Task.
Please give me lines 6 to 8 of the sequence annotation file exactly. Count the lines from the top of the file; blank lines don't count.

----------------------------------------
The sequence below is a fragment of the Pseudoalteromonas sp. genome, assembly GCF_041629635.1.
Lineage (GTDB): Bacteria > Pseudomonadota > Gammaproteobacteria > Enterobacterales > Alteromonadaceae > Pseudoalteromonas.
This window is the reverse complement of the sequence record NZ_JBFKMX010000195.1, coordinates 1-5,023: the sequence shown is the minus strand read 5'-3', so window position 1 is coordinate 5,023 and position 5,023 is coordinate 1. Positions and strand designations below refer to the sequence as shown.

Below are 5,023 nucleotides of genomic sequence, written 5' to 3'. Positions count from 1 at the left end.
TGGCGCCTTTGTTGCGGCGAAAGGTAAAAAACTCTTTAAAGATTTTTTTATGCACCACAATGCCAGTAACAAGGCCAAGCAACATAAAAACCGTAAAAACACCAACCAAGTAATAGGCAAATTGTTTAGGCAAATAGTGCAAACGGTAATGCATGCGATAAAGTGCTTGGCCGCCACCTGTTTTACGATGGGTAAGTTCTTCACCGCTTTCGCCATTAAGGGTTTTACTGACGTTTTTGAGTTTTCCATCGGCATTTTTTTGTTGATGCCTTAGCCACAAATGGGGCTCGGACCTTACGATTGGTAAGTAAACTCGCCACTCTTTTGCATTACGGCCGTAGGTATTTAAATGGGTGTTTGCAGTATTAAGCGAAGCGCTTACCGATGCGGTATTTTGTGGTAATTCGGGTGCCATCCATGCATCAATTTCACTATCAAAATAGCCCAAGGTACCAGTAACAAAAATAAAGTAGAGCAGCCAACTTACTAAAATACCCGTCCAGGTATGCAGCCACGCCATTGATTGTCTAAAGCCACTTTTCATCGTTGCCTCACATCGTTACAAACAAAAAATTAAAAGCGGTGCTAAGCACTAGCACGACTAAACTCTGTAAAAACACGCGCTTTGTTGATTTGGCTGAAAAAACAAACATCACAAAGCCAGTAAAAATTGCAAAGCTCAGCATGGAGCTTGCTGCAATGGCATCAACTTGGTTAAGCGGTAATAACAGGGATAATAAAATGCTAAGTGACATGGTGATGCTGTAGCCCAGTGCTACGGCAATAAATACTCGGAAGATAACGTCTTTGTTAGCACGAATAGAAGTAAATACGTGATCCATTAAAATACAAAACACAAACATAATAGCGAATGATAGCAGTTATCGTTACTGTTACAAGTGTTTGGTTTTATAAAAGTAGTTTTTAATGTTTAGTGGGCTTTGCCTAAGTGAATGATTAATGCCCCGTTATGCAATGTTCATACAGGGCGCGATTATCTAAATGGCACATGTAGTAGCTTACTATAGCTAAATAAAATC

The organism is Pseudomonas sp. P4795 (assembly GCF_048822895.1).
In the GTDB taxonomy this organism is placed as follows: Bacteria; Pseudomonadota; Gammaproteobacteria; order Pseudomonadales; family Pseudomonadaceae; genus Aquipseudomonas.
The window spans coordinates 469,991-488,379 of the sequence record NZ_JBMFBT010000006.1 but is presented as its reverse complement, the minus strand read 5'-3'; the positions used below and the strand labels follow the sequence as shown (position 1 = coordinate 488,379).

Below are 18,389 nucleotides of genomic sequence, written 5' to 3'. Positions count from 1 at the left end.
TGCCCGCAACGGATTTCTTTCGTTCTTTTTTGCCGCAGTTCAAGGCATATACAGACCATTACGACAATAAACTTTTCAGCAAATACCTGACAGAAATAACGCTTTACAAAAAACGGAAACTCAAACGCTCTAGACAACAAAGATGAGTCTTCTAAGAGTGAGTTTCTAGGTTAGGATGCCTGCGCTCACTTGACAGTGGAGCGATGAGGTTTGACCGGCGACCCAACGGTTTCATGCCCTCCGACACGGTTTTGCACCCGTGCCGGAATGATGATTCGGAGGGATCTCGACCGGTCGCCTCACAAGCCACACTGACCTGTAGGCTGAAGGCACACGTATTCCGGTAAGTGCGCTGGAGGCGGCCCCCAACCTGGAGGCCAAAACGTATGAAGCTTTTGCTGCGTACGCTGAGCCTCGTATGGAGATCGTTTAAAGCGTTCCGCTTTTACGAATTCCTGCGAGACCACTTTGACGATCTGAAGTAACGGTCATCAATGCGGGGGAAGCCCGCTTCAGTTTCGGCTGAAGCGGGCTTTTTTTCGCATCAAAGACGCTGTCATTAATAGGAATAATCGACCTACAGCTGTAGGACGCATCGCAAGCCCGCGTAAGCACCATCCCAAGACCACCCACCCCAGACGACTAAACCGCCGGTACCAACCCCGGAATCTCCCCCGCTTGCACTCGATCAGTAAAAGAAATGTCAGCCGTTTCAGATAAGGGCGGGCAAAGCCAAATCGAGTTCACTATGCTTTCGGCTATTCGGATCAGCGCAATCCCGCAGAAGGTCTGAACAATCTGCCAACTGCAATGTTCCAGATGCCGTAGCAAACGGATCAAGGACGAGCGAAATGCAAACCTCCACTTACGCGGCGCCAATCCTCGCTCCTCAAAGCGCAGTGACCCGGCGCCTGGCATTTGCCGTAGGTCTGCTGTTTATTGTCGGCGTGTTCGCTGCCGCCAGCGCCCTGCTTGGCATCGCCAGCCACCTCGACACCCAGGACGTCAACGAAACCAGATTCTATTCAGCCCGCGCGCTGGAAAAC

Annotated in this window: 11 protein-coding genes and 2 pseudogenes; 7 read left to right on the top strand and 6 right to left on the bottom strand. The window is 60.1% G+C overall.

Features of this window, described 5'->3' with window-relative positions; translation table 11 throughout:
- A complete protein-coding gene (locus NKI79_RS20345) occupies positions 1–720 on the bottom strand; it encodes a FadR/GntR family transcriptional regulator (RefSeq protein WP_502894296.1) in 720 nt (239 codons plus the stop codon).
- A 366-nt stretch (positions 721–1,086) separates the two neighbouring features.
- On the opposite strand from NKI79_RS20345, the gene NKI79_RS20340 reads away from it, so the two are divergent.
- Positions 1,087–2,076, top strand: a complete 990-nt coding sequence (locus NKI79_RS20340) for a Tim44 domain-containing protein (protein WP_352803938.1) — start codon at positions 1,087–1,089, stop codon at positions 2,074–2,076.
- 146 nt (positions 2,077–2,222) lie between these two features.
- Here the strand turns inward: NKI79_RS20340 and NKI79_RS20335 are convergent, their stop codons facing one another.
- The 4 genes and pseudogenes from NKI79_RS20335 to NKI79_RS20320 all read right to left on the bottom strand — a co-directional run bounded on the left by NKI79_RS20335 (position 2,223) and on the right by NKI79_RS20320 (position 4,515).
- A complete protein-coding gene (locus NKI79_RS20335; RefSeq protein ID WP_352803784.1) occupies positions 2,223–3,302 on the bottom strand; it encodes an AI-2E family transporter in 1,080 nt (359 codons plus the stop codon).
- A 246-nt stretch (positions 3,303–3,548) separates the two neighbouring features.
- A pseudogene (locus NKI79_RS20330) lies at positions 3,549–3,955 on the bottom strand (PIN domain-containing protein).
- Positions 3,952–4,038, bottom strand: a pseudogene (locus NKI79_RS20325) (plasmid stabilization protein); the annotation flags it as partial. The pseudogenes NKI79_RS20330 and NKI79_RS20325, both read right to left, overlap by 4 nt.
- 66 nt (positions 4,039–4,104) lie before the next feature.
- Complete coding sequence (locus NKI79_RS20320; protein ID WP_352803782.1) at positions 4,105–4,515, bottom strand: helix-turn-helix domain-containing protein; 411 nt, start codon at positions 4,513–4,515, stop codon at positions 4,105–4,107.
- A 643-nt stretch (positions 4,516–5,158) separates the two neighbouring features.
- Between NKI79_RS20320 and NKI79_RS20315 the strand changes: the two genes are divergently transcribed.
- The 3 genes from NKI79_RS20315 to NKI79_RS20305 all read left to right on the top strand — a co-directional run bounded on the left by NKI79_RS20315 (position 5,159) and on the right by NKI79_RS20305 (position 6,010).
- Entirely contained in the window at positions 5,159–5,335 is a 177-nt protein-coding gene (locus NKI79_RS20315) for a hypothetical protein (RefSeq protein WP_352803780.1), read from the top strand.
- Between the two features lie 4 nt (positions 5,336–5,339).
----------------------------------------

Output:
The organism is Pseudomonas sp. P4795 (assembly GCF_048822895.1).
In the GTDB taxonomy this organism is placed as follows: Bacteria; Pseudomonadota; Gammaproteobacteria; order Pseudomonadales; family Pseudomonadaceae; genus Aquipseudomonas.
The window spans coordinates 469,991-488,379 of the sequence record NZ_JBMFBT010000006.1 but is presented as its reverse complement, the minus strand read 5'-3'; the positions used below and the strand labels follow the sequence as shown (position 1 = coordinate 488,379).